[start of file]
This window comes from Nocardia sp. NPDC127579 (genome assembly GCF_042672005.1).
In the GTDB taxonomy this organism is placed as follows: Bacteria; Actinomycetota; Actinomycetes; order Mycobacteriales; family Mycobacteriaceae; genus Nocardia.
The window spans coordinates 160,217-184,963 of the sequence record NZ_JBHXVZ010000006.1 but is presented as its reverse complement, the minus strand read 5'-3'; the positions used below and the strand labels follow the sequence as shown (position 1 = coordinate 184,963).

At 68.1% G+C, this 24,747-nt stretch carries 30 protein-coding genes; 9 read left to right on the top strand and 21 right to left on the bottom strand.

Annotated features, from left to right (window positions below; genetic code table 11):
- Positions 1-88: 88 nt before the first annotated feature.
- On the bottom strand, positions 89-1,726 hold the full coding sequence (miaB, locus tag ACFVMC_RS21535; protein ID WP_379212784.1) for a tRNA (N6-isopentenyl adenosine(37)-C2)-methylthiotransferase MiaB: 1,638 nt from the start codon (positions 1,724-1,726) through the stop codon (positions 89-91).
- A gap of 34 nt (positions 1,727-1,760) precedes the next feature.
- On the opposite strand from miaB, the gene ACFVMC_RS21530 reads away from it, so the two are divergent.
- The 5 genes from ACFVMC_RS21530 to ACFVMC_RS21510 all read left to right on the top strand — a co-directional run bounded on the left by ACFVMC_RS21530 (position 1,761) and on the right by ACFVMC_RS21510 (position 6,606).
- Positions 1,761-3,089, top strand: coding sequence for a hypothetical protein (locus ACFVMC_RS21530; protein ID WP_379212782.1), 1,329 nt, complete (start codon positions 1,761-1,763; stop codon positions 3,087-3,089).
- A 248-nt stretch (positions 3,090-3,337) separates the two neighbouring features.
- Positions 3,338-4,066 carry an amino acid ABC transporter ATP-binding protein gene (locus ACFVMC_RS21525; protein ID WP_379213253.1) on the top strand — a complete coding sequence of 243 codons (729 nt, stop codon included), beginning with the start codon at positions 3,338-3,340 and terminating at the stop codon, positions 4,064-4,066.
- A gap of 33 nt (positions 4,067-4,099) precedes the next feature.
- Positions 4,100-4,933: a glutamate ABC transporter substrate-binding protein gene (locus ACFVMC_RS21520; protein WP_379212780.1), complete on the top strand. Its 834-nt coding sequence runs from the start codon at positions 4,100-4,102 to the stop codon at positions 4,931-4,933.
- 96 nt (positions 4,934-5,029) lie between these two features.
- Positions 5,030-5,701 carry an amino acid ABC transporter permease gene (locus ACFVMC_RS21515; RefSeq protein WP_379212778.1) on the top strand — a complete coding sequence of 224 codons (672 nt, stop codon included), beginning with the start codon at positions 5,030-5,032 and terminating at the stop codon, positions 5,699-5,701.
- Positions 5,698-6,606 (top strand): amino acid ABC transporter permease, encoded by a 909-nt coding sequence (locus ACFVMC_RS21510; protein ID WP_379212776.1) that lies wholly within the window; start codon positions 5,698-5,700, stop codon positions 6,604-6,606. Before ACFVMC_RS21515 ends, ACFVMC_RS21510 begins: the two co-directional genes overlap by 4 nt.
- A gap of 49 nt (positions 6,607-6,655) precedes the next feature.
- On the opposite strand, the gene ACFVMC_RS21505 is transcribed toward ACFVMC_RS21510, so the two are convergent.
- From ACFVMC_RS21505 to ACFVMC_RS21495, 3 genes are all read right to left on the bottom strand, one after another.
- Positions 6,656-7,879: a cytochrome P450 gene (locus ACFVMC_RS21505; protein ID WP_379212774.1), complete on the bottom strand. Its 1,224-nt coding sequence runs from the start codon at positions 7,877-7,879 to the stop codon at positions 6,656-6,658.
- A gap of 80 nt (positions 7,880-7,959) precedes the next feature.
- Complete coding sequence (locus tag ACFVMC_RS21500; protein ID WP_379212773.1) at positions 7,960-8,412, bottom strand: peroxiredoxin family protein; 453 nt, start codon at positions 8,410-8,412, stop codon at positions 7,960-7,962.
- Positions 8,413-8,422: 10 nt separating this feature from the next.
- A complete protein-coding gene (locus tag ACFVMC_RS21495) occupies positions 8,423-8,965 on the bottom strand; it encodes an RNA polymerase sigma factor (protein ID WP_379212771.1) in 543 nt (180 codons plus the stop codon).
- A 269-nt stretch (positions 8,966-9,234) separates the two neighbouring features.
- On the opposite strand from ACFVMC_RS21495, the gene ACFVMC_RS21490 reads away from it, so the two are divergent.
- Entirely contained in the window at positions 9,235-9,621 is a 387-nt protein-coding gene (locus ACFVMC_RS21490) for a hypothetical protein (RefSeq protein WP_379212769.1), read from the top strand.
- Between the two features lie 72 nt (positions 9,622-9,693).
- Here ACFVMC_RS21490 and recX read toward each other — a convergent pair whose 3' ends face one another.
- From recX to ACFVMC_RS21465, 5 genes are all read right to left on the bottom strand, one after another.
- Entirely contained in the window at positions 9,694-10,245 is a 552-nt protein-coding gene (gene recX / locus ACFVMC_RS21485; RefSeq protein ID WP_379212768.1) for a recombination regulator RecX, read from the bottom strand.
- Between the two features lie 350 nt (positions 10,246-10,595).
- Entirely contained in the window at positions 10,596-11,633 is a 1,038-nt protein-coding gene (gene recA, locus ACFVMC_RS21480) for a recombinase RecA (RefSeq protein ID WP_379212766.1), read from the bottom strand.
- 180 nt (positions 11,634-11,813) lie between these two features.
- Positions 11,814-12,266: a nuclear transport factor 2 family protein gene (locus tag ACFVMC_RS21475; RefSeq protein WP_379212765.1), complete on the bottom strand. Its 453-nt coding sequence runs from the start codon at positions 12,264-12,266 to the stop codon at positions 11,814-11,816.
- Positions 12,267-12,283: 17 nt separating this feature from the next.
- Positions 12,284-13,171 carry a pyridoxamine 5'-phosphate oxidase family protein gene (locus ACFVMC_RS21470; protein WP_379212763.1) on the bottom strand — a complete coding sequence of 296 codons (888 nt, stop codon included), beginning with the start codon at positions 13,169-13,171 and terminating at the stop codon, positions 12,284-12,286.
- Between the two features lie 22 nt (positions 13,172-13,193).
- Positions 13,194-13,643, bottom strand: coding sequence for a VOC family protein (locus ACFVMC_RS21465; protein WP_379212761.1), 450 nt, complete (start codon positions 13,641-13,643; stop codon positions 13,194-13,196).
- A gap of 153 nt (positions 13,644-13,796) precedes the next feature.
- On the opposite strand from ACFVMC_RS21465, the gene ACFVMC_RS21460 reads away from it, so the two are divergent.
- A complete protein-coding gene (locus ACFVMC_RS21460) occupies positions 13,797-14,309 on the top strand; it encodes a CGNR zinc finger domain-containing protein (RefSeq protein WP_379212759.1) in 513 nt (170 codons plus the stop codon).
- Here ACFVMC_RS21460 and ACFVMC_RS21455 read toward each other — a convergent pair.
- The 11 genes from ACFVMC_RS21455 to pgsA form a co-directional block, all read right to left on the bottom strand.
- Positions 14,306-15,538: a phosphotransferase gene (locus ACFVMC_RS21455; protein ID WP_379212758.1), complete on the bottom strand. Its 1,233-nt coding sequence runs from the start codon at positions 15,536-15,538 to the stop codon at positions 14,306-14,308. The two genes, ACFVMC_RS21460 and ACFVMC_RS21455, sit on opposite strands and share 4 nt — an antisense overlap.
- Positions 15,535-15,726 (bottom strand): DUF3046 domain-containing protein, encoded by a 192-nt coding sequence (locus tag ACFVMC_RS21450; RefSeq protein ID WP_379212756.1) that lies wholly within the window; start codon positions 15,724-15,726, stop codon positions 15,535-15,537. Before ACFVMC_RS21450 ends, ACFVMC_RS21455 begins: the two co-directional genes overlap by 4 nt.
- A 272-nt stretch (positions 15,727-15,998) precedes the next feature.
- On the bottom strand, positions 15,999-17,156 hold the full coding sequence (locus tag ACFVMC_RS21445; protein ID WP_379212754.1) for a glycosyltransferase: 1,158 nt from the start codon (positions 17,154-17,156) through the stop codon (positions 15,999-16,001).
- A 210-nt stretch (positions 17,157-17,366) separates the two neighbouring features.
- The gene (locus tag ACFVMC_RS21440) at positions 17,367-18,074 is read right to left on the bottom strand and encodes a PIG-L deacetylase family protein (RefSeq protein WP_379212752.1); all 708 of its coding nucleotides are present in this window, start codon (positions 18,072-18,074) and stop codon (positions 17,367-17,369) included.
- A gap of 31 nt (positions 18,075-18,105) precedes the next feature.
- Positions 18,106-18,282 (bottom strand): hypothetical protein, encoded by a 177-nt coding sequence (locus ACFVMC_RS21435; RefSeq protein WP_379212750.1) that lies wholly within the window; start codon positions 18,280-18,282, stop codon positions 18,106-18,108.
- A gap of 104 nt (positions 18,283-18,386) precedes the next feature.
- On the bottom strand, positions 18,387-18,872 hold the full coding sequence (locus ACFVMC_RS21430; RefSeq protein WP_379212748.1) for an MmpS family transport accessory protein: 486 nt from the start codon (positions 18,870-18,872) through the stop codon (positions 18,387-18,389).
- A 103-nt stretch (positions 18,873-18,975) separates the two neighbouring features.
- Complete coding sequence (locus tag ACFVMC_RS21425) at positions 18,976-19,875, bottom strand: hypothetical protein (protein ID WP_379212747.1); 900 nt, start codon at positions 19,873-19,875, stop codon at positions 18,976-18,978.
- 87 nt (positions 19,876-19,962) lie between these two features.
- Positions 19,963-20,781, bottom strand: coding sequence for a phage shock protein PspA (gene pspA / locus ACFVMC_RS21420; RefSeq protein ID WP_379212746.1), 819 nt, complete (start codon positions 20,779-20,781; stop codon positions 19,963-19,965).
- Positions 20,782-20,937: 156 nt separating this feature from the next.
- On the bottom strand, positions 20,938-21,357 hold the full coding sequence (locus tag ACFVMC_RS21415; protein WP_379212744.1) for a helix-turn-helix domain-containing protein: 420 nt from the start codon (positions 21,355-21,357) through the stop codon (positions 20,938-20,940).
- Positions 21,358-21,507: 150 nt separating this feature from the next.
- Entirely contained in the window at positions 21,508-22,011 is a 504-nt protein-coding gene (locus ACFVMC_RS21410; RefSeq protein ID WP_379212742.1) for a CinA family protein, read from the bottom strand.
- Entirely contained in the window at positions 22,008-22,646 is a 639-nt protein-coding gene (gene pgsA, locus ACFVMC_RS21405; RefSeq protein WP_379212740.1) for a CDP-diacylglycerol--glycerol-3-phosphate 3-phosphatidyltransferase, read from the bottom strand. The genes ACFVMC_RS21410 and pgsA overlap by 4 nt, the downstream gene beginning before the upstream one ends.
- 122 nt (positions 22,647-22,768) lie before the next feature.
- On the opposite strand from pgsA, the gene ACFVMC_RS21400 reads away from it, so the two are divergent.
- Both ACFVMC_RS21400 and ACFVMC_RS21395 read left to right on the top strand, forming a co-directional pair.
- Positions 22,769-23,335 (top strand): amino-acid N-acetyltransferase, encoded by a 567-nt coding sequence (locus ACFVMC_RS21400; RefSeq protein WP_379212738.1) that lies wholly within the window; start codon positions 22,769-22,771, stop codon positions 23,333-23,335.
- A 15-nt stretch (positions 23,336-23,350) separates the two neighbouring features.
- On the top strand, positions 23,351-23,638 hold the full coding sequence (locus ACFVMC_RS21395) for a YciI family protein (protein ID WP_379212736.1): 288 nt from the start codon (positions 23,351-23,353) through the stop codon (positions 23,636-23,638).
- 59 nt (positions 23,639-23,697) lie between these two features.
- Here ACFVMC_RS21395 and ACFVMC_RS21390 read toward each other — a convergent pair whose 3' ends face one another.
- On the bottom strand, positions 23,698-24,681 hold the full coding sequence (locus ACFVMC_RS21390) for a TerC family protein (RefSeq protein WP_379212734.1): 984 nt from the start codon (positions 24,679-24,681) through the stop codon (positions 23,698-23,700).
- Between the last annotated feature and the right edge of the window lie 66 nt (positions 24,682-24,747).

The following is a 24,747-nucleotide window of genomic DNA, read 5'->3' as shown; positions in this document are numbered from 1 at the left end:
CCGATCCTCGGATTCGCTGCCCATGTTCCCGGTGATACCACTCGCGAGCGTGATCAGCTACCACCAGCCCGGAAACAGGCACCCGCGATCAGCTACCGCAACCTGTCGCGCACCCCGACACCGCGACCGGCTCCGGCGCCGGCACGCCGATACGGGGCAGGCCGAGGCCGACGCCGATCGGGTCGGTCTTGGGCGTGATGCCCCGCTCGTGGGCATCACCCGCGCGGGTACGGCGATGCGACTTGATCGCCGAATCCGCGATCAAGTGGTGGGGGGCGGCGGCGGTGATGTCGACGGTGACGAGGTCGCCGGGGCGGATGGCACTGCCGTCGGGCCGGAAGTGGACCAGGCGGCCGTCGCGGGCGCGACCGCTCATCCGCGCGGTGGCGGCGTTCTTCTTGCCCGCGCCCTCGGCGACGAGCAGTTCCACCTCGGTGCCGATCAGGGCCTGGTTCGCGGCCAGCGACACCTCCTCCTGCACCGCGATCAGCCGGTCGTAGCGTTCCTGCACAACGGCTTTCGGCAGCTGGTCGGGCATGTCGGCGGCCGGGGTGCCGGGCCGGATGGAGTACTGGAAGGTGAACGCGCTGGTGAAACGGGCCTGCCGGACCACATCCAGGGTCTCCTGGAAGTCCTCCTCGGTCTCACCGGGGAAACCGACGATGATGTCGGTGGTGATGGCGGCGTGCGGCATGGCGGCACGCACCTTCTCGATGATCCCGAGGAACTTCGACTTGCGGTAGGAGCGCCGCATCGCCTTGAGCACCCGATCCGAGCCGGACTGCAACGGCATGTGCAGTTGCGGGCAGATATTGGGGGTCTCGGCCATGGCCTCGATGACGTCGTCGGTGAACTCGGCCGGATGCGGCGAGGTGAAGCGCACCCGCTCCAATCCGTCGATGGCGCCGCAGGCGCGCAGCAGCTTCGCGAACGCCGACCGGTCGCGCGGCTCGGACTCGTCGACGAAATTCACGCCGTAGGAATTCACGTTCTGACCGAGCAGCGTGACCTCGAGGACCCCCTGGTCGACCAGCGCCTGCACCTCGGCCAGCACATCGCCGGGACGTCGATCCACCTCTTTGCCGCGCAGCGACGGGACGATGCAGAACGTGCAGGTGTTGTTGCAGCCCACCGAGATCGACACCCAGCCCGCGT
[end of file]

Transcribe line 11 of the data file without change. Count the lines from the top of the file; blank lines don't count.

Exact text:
- Positions 1,761-3,089, top strand: coding sequence for a hypothetical protein (locus ACFVMC_RS21530; protein ID WP_379212782.1), 1,329 nt, complete (start codon positions 1,761-1,763; stop codon positions 3,087-3,089).